It’s the phrase that defined the RTD era of Doctor Who, and which still jogs through Steven Moffat’s tenure. But what happens when The Doctor stops running? Trouble runs to him instead: less in the shape of malevolent psychic snow and more in the form of one feisty governess named Clara (Jenna-Louise Coleman).
Following his Pond farewell, The Doctor is the bereaved grandfather, shut away in his new retro TARDIS and only venturing out into the Victorian streets to be difficult to the people he encounters. There’s a smidgen of the First Doctor in his crankiness; a demonstration of how seamlessly Smith folds past performances into his own compelling take on the Time Lord.
Along saunters Jenna-Louise Coleman who is – to retreat to a familiar catchphrase that we hope to hear again during the 50th anniversary – fantastic. Utterly fantastic. Not ‘the girl who waited’ but rather ‘the girl who waits for no one’.
Clara is completely different to previous TARDIS travellers but embodies everything you want a 21st (or even 19th) century Who companion to be, possessing a mind that whirrs so fast as to keep The Doctor on his toes and the kind of cheeky humour that serves a gal well during an alien invasion. Coleman’s chemistry with Matt Smith is instant, frisky, and clearly Steven Moffat enjoyed writing it for there’s not a word wasted. It’s going to be a true pleasure to watch her in future episodes.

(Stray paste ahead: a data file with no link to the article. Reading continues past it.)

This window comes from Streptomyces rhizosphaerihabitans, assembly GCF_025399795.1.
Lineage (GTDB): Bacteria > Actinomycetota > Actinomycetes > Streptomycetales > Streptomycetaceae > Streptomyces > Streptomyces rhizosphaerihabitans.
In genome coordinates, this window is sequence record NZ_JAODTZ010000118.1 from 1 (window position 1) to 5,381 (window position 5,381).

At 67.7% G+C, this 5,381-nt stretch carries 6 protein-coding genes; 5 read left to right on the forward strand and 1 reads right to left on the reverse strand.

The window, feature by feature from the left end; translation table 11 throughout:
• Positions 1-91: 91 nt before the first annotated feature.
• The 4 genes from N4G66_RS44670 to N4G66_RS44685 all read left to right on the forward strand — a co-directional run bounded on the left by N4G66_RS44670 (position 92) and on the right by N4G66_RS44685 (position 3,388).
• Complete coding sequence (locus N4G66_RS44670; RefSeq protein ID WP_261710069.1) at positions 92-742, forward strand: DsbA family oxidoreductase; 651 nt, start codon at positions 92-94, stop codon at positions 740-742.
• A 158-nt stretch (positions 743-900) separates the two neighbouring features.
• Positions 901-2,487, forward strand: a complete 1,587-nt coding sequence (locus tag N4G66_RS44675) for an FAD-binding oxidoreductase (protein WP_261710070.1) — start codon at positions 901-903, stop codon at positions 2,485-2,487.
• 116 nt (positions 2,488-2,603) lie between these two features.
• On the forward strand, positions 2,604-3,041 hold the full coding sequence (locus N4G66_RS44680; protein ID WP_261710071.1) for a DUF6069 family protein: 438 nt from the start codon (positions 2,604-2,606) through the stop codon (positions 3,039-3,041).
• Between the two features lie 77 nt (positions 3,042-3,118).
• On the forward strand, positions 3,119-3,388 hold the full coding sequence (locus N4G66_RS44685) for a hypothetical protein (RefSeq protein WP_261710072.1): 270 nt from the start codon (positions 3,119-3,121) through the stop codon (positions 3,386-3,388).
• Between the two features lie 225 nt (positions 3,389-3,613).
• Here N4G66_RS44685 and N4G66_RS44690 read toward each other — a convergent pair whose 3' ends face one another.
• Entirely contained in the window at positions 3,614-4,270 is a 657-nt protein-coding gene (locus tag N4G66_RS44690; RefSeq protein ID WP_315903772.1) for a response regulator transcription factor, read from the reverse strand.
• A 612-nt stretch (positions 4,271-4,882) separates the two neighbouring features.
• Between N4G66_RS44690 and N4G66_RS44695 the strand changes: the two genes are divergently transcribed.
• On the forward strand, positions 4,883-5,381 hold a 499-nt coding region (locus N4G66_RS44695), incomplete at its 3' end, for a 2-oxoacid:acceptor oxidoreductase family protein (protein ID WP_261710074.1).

However, if you think ‘The Snowmen’ is going to help melt away the enigma surrounding her character then we’d remind you that this is very much the beginning of a character’s story, not an end. Behind Clara’s endearing perkiness lurks mystery, and while it’ll keep fans tearing their hair out it injects a new energy which the show and The Doctor need.
To focus solely on Coleman and Smith’s performances would be to do a disservice to the wonderful ensemble piece that ‘The Snowmen’ is. The Demons Run gang of Madame Vastra, her wife Jenny, and their Sontaran Jeeves, Strax, are so effervescent as to demand a series all their own and fans will be delighted at how much screen time they get. The comic interplay between Strax and The Doctor alone is sure to provoke in you the feeling that surely there’s room for a Sontaran companion aboard the TARDIS.
It almost doesn’t matter that the evil alien plot afoot here is complete nonsense, nor that the talents of Richard E. Grant as Dr. Simeon and Sir Ian McKellen as the Snowman – a wicked duo we’ve taken to calling ‘Withnail & Ice’ – are woefully underused. There is such fun to be had here, so many keenly observed interactions between characters, that you’re swept away from jargon and plot holes by an avalanche of enjoyment.
This is Steven Moffat’s finest Christmas special to date but it’s also a manifesto for what’s to come; preparing us for the rest of Series 7 and the 50th anniversary with mysteries yet to be unwrapped, teasing us with peeks under the wrapping paper and shakes of the box. The first half of Series 7 may have left some apathetic, but by the time the credits roll on Christmas night The Doctor’s ready to run again, and you will be too.
Airs at 5.15pm on Tuesday 25 December 2012 on BBC One.
Are you looking forward to ‘The Snowmen’? Let us know below…